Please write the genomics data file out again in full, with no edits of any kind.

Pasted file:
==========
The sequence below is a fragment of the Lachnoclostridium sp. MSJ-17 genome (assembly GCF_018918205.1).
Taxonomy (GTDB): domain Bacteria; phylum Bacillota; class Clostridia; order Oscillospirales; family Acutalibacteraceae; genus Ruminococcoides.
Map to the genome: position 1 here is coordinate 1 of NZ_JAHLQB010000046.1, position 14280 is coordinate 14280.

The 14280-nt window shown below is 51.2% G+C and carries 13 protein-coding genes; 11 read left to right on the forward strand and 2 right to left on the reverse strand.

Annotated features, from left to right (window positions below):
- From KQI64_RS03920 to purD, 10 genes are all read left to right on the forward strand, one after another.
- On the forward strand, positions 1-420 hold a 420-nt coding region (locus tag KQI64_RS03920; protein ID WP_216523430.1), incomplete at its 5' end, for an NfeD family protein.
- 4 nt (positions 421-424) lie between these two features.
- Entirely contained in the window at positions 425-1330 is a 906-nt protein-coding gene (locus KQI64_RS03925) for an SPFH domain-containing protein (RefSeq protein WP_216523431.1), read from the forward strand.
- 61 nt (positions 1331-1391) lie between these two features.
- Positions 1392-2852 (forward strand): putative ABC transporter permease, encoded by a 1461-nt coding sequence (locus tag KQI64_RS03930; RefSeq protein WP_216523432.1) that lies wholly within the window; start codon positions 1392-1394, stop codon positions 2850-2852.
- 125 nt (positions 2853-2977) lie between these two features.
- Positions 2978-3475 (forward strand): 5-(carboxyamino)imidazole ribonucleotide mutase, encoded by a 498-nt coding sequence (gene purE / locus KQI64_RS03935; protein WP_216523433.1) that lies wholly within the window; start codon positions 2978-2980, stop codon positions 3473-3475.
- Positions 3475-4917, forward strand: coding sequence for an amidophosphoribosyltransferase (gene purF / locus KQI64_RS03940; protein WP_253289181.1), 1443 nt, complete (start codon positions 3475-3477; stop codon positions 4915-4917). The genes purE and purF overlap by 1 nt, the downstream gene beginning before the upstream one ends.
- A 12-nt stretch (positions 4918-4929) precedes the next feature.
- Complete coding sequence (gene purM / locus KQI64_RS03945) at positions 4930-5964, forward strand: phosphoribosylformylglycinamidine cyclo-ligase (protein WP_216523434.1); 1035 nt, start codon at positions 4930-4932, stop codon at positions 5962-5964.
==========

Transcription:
The sequence below is a fragment of the Lachnoclostridium sp. MSJ-17 genome (assembly GCF_018918205.1).
Taxonomy (GTDB): domain Bacteria; phylum Bacillota; class Clostridia; order Oscillospirales; family Acutalibacteraceae; genus Ruminococcoides.
Map to the genome: position 1 here is coordinate 1 of NZ_JAHLQB010000046.1, position 14280 is coordinate 14280.

The 14280-nt window shown below is 51.2% G+C and carries 13 protein-coding genes; 11 read left to right on the forward strand and 2 right to left on the reverse strand.

Annotated features, from left to right (window positions below):
- From KQI64_RS03920 to purD, 10 genes are all read left to right on the forward strand, one after another.
- On the forward strand, positions 1-420 hold a 420-nt coding region (locus tag KQI64_RS03920; protein ID WP_216523430.1), incomplete at its 5' end, for an NfeD family protein.
- 4 nt (positions 421-424) lie between these two features.
- Entirely contained in the window at positions 425-1330 is a 906-nt protein-coding gene (locus KQI64_RS03925) for an SPFH domain-containing protein (RefSeq protein WP_216523431.1), read from the forward strand.
- 61 nt (positions 1331-1391) lie between these two features.
- Positions 1392-2852 (forward strand): putative ABC transporter permease, encoded by a 1461-nt coding sequence (locus tag KQI64_RS03930; RefSeq protein WP_216523432.1) that lies wholly within the window; start codon positions 1392-1394, stop codon positions 2850-2852.
- 125 nt (positions 2853-2977) lie between these two features.
- Positions 2978-3475 (forward strand): 5-(carboxyamino)imidazole ribonucleotide mutase, encoded by a 498-nt coding sequence (gene purE / locus KQI64_RS03935; protein WP_216523433.1) that lies wholly within the window; start codon positions 2978-2980, stop codon positions 3473-3475.
- Positions 3475-4917, forward strand: coding sequence for an amidophosphoribosyltransferase (gene purF / locus KQI64_RS03940; protein WP_253289181.1), 1443 nt, complete (start codon positions 3475-3477; stop codon positions 4915-4917). The genes purE and purF overlap by 1 nt, the downstream gene beginning before the upstream one ends.
- A 12-nt stretch (positions 4918-4929) precedes the next feature.
- Complete coding sequence (gene purM / locus KQI64_RS03945) at positions 4930-5964, forward strand: phosphoribosylformylglycinamidine cyclo-ligase (protein WP_216523434.1); 1035 nt, start codon at positions 4930-4932, stop codon at positions 5962-5964.